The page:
Intel Accelerates Its Quantum Computing Efforts With 17-Qubit Chip

A man out of focus holds a small square with gold bumps
Photo: Intel
Jim Clarke, Intel's director of quantum hardware, holds the 17-qubit chip.

Intel says it is shipping an experimental quantum computing chip to research partners in The Netherlands today. The company hopes to demonstrate that its packaging and integration skills give it an edge in the race to produce practical quantum computers.

The chip contains 17 superconducting qubits—the quantum computer’s fundamental component. According to Jim Clarke, Intel’s director of quantum hardware, the company chose 17 qubits because it’s the minimum needed to perform surface code error correction, an algorithm thought to be necessary to scaling up quantum computers to useful sizes.

Intel’s research partners, at the TU Delft and TNO research center Qutech, will be testing the individual qubits’ abilities as well as performing surface code error correction and other algorithms.

Clarke says that much of the innovation in Intel’s chip has to do with a field that is rarely written about in the popular press (or in IEEE Spectrum): packaging. “With superconducting quantum chips, it’s all about the packaging,” he says. Qubits are extremely sensitive to RF interference, something packaging can help prevent. More importantly, superconducting qubits operate at temperatures of 20 millikelvin. “These are very harsh conditions for semiconductors and packaging,” adds Clarke.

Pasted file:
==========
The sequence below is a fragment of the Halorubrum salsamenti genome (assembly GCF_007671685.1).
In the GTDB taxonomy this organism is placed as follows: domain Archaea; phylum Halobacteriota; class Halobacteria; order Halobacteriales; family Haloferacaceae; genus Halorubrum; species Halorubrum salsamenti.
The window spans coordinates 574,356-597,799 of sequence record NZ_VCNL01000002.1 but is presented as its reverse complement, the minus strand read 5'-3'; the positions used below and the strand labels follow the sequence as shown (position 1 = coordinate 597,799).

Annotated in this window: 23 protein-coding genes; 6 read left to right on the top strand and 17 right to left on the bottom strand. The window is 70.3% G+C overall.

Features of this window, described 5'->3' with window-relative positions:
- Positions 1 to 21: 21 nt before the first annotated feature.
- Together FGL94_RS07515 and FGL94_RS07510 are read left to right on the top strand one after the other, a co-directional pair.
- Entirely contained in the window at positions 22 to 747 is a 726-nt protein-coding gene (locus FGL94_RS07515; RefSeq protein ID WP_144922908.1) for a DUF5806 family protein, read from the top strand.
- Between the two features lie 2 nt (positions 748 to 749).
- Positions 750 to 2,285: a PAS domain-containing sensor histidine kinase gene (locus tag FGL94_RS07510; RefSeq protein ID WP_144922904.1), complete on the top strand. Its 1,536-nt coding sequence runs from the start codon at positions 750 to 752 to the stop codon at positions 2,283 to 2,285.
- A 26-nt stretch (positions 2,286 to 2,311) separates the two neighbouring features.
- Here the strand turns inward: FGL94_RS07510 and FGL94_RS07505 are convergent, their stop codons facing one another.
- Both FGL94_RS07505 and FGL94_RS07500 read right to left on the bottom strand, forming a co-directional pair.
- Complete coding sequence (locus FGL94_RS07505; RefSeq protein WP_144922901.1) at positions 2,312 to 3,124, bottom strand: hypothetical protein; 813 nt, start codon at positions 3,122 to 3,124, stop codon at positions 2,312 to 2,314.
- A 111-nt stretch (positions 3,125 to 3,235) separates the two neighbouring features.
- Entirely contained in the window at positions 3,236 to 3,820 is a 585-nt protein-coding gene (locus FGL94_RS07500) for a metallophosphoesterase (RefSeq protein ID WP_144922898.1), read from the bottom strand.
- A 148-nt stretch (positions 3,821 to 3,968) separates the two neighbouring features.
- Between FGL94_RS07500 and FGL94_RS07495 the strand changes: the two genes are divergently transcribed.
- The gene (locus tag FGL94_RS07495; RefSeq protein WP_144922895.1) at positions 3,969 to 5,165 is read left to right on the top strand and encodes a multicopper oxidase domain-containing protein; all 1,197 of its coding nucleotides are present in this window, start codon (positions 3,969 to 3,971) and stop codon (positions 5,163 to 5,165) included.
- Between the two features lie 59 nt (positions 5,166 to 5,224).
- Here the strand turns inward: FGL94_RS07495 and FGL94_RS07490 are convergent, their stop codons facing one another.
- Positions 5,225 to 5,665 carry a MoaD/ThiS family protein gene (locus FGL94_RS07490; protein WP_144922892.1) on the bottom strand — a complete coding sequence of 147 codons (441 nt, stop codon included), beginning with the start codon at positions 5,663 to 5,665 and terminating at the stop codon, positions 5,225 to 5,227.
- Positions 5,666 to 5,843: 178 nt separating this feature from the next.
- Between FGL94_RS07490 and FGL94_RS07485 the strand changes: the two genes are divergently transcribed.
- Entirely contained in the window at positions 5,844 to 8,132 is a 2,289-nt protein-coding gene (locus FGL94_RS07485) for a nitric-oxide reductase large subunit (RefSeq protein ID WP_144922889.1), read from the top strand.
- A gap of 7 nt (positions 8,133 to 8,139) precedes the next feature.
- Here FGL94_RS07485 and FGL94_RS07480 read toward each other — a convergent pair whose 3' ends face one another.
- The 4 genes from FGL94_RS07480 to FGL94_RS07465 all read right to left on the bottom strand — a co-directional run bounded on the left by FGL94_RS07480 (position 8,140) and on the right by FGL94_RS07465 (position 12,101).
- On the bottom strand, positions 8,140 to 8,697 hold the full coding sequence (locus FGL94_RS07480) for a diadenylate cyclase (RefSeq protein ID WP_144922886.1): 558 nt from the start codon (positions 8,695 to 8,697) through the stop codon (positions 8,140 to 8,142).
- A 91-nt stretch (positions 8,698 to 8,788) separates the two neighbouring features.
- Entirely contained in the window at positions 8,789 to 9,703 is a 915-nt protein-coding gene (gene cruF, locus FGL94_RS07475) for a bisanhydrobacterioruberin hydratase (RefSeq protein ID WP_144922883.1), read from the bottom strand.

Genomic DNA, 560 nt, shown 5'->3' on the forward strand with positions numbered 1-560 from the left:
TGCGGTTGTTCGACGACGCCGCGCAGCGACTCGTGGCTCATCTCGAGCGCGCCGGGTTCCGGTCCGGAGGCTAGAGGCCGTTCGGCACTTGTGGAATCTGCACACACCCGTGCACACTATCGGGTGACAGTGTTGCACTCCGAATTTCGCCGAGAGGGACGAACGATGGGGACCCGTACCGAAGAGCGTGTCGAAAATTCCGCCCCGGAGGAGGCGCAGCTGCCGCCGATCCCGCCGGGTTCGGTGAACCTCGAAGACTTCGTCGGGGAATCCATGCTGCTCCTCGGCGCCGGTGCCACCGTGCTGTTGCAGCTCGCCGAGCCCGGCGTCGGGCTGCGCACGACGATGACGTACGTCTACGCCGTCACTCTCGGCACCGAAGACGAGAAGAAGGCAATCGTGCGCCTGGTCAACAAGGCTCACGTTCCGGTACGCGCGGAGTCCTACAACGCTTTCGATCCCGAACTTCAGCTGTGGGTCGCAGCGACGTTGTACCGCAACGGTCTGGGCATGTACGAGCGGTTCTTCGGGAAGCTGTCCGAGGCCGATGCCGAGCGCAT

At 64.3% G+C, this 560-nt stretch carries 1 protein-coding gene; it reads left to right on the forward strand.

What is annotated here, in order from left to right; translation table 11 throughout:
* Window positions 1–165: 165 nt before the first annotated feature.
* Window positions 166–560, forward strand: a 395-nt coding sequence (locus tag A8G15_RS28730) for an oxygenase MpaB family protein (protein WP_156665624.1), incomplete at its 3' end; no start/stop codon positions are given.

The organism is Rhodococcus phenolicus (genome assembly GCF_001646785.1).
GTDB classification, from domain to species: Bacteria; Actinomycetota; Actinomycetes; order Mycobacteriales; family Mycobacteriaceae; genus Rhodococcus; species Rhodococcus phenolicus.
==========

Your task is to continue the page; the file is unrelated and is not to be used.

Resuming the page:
Other superconducting qubit chips use a technology called wire bonding to get signals on and off the chip. Here, micrometer-scale wires link bond pads at the top of the chip to package’s pins, which are then soldered to a circuit board. Though still very much in use, wire bonding is an older technology with limits on how many interconnections can be made.

For the new quantum chip, Intel adapted so-called flip chip technology to work at millikelvin temperatures. Flip chip involves adding a dot of solder to each bond pad, flipping the chip upside down atop the circuit board, and then melting the solder to bond it. The result is a smaller, denser, and lower inductance connection.

Being able to increase the number of connections is key to scaling up to practical million-qubit quantum computers, says Clarke, as each qubit needs at least one control line and probably several. Such a chip would also need control electronics situated close to the qubits to reduce latency. “If we had a million-qubit chip today, we wouldn’t have the means to run it,” says Clarke. “It’d make a nice paper weight.”

By developing the infrastructure technology along with quantum computing chips, “we’re putting in the work to deliver something that looks more like a computer,” says Clarke.

In terms of the pace of development, Intel’s superconducting qubit project has a clear lead over projects using other kinds of qubits. But there’s plenty of competition. Earlier this year, Google tested chips featuring 6 and 9 superconducting qubits on its way to a 49-qubit machine it hopes to have ready by the end of the year. The 49-qubit machine is meant to demonstrate “quantum supremacy”—definitively showing that a quantum system can do something faster than any classical computer.

IBM is also in the superconducting qubit game. And startup Rigetti has launched a fab near Silicon Valley to allow others to get into the game.

“We’re in mile one of a marathon, and Intel is in the lead pack,” Clarke says.

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